Melody aids Griff by giving him an “invisibility” suit and a mission to “rescue the police commissioner.” Tim chastises her for this because while he’s been trying to break the fantasy, she is playing into it by giving him something to do as a hero without actually getting himself into trouble. She explains that she and Griff see the world differently and while it may not be real to normal people, to her and Griff it is, and that there is merit to what they do, even if that merit is only seen by them. Unfortunately as you do with romantic comedies, Griff only hears part of her speech and assumes that she’s making fun of him, resulting in him spiraling into depression and destroying all his props that he used to represent his superhero equipment.

Griff returns to Melody, having dinner with her family much like Tim did in the start of the film, and she is made miserable at the sight of “normal” Griff. She rejects the notion of normality and the two argue at his apartment, with him left crying inside and her crying on the outside. Suddenly she phases through the wall, falling back into the apartment and this sparks a revival not only of their shared fantasy, but of their love for each other.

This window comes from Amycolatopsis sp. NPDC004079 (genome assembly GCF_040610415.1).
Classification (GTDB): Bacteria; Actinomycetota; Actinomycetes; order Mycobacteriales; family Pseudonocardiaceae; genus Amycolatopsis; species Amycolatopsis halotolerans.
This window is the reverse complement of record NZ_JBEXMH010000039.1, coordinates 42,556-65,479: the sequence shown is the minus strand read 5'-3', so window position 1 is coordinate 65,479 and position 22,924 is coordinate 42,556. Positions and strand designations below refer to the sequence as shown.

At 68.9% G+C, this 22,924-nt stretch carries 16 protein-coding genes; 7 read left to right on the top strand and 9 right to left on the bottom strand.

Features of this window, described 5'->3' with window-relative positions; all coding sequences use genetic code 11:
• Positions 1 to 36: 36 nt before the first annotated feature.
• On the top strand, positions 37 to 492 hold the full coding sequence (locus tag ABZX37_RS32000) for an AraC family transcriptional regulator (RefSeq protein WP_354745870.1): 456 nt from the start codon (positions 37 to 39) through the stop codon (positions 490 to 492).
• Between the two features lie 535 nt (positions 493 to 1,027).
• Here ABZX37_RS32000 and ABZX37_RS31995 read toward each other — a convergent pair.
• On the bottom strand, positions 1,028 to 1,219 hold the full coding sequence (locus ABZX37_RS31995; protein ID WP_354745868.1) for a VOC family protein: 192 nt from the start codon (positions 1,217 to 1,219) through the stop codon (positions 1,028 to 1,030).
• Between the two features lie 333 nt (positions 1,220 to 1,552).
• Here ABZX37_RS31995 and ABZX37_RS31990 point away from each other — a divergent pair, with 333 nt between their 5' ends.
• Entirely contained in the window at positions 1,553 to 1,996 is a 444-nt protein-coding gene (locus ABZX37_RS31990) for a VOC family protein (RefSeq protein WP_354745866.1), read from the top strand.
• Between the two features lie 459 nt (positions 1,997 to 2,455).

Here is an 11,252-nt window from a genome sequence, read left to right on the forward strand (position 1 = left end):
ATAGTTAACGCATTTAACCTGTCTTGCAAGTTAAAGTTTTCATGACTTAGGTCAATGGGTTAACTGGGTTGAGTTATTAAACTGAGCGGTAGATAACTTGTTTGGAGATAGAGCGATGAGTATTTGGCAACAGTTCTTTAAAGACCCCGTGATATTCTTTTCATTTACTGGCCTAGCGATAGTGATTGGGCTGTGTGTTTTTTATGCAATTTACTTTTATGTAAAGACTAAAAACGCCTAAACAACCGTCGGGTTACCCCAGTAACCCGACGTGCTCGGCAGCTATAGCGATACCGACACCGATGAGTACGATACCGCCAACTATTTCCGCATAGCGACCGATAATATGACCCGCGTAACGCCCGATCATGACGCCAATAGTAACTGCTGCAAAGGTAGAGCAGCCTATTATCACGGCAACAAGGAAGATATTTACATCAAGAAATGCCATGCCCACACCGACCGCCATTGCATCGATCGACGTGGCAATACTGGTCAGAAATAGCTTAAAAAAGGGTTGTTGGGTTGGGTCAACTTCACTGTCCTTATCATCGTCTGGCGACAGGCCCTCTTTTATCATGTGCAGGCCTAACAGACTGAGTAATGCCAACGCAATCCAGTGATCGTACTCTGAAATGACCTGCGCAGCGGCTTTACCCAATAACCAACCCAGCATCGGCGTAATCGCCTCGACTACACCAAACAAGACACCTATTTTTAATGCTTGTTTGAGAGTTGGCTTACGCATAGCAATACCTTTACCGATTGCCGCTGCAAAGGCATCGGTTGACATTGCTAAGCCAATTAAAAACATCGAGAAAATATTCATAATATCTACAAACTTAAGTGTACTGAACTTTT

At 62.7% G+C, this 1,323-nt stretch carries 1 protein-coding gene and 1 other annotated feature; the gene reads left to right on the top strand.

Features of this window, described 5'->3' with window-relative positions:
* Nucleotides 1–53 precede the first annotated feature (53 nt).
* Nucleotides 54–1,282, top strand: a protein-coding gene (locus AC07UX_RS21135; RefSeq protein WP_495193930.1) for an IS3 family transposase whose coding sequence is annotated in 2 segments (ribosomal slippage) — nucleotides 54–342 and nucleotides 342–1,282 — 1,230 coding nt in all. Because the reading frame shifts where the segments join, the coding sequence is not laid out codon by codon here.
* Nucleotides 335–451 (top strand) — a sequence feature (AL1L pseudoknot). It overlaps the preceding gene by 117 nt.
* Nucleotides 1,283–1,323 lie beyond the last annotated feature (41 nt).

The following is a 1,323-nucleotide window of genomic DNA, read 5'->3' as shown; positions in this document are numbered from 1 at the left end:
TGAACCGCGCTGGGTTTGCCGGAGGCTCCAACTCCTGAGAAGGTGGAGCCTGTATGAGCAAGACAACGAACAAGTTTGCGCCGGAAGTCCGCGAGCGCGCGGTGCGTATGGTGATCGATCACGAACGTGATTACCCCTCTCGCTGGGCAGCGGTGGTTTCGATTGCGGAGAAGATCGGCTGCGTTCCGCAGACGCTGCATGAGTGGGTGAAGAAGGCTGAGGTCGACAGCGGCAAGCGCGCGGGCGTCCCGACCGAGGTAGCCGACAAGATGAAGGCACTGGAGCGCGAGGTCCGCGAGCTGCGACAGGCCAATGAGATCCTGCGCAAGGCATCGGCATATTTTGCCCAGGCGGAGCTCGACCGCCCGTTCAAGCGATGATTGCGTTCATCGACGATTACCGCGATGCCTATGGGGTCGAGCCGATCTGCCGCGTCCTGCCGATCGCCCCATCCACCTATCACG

We cut to sometime in the near future as Griff and Melody are living together and a package is dropped off. Inside are special goggles that “allow” Melody to see Griff while he’s invisible (so they don’t have to put a hat on him). We cut to outside and see that it was Tim that dropped off the package, now in a relationship with a character he was connected to in the start of the movie.